Yes. The dipole case makes it easier to see the difference between the field line pattern and the wave pattern. The video you posted shows this nicely at 2:50.

In the monopole case the patterns are similar (due to the radial E component) which can lead to confusing them.

hutchphd said:
Absolutely. Which is why this is not much used to represent radiation fields. The electric field lines in the radiation zone will be closed loops, not zaggy lines. Here is one example:

The current flowing along a wire antenna really is the equivalent of a charge oscillating between the ends. Think of a wire with a capacitance at each end. This is what the OP is talking about.

That video is well presented but there a few creaky bits when he tries to introduce practical application of his correct basic message. He says that only a λ/2 dipole will work 'properly'. You can match any transmitter to any piece of wire (or 'dead sheep', as my friendly HF aerial Engineer used to say) and tuning for just one frequency is not a lot of use in antennae that carry signal frequencies covering a fractional bandwidth of ten percent.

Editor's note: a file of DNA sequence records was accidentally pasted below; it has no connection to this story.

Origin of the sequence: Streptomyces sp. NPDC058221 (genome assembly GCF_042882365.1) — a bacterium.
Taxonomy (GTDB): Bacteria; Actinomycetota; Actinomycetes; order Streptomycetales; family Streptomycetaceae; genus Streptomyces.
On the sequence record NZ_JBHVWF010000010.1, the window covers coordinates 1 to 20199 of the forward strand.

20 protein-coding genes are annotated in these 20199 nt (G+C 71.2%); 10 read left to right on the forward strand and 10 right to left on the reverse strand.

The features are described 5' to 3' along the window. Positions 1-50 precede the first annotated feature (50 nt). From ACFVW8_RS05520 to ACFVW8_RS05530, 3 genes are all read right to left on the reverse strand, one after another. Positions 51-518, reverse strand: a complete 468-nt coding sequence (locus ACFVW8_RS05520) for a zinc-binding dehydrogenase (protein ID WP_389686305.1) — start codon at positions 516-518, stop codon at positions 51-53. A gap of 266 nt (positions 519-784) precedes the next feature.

The other statement that upset me a bit was the idea of power matching an AC load to the source. A really bad idea to expect the electrical load of a town to be matched to the alternator (or a 100W bulb to be 'matched' to the, eventually melting, battery source). Electrical supply philosophy involves as near a constant voltage supply (zero source impedance) as possible. The Max Power theorem is fine but definitely not always applicable.

Helena Wells, hutchphd and PeroK
Honestly I didn't look at the entire video but was most interested in the graphic that represented the production of the radiation field. I thought it was particularly good. Points well taken...dead sheep...

sophiecentaur
sophiecentaur said:
The other statement that upset me a bit was the idea of power matching an AC load to the source. A really bad idea to expect the electrical load of a town to be matched to the alternator (or a 100W bulb to be 'matched' to the, eventually melting, battery source). Electrical supply philosophy involves as near a constant voltage supply (zero source impedance) as possible. The Max Power theorem is fine but definitely not always applicable.
That's correct. It's amusing that your point needs to be repeated again and again, despite 140 years of experience with power grids.

(Source: Edison His Life and Inventions)